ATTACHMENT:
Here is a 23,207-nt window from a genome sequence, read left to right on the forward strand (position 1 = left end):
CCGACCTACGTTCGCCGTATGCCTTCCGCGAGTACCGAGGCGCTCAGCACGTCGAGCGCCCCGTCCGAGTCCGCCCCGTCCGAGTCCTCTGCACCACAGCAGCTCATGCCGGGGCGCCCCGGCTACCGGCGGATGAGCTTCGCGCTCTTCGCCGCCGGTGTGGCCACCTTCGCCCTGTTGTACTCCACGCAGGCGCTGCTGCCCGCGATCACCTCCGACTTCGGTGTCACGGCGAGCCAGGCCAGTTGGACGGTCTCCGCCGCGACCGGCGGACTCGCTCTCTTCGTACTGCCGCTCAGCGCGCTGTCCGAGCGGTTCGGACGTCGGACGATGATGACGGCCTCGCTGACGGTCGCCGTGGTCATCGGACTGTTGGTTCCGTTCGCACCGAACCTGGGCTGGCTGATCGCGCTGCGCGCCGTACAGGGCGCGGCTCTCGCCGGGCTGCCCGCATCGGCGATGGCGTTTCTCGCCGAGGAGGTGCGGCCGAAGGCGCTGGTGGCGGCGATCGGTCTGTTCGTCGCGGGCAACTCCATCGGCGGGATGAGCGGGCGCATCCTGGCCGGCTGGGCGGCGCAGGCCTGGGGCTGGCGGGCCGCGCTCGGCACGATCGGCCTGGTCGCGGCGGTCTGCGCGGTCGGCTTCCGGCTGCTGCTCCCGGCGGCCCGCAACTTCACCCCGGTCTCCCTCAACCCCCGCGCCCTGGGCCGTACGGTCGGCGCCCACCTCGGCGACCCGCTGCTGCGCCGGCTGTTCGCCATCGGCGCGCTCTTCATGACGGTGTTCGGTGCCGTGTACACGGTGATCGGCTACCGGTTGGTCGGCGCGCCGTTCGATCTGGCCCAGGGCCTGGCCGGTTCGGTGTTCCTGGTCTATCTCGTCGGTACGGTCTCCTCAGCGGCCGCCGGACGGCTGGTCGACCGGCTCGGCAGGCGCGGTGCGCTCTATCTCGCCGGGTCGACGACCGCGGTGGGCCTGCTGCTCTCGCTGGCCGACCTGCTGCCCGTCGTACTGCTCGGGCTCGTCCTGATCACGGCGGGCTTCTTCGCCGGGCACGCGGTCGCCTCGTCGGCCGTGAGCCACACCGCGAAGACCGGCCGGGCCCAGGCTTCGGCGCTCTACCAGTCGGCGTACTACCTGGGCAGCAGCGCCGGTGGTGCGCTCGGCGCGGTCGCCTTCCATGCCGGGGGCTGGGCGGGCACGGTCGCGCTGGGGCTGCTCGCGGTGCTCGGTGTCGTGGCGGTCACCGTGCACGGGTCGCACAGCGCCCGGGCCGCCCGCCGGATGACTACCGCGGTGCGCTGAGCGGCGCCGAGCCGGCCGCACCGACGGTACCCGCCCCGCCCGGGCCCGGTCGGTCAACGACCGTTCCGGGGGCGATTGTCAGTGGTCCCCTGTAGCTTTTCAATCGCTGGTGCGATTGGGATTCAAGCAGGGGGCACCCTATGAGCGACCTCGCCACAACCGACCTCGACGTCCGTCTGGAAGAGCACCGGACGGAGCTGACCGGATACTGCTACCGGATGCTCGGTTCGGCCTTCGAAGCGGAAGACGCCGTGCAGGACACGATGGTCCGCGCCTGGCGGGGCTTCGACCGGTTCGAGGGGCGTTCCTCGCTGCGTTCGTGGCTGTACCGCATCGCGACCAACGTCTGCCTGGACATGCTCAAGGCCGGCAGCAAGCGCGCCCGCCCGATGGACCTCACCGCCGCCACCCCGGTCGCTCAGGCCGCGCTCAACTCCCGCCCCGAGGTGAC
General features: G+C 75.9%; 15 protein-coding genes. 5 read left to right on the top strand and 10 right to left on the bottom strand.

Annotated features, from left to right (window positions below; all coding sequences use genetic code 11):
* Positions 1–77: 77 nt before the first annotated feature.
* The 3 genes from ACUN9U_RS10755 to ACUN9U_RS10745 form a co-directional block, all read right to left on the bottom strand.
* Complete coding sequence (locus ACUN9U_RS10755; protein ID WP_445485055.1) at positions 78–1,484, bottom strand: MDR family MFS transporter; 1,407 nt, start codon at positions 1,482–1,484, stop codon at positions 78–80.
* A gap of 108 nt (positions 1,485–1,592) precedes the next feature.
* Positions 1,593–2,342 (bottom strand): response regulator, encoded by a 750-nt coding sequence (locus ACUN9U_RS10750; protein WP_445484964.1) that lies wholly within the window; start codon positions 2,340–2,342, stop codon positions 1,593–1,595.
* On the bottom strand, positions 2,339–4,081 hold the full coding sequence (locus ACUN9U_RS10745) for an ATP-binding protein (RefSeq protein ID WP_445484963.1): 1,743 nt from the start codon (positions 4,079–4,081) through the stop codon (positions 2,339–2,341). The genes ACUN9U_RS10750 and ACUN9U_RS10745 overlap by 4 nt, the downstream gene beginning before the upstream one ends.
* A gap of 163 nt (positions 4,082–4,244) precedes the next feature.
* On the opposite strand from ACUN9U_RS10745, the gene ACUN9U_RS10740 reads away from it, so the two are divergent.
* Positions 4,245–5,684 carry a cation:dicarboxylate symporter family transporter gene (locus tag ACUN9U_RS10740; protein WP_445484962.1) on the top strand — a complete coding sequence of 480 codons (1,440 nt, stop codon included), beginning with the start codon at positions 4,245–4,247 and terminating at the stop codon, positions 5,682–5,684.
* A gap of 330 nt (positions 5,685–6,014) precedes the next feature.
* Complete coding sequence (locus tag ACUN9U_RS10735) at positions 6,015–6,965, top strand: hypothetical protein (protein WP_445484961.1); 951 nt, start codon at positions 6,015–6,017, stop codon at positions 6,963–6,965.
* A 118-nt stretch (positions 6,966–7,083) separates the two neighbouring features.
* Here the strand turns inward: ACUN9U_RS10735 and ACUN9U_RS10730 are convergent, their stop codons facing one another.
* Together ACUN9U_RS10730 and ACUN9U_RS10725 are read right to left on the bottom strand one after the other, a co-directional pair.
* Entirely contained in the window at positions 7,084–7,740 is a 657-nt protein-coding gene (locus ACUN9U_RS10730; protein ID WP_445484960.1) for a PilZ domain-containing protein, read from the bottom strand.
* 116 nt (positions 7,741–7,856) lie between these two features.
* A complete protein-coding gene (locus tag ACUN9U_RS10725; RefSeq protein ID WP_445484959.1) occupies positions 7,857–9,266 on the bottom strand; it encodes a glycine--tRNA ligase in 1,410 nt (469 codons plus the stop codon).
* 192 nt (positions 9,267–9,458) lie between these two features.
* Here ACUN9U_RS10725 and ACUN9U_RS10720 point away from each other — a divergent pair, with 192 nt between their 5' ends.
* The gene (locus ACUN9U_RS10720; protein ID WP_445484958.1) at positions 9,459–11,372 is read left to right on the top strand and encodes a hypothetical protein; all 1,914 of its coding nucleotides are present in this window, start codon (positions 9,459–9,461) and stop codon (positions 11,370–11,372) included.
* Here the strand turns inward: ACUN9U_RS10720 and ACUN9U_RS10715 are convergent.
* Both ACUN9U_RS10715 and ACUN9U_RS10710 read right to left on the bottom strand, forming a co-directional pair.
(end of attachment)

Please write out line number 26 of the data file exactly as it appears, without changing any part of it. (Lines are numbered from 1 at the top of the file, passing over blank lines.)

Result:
* Both ACUN9U_RS10715 and ACUN9U_RS10710 read right to left on the bottom strand, forming a co-directional pair.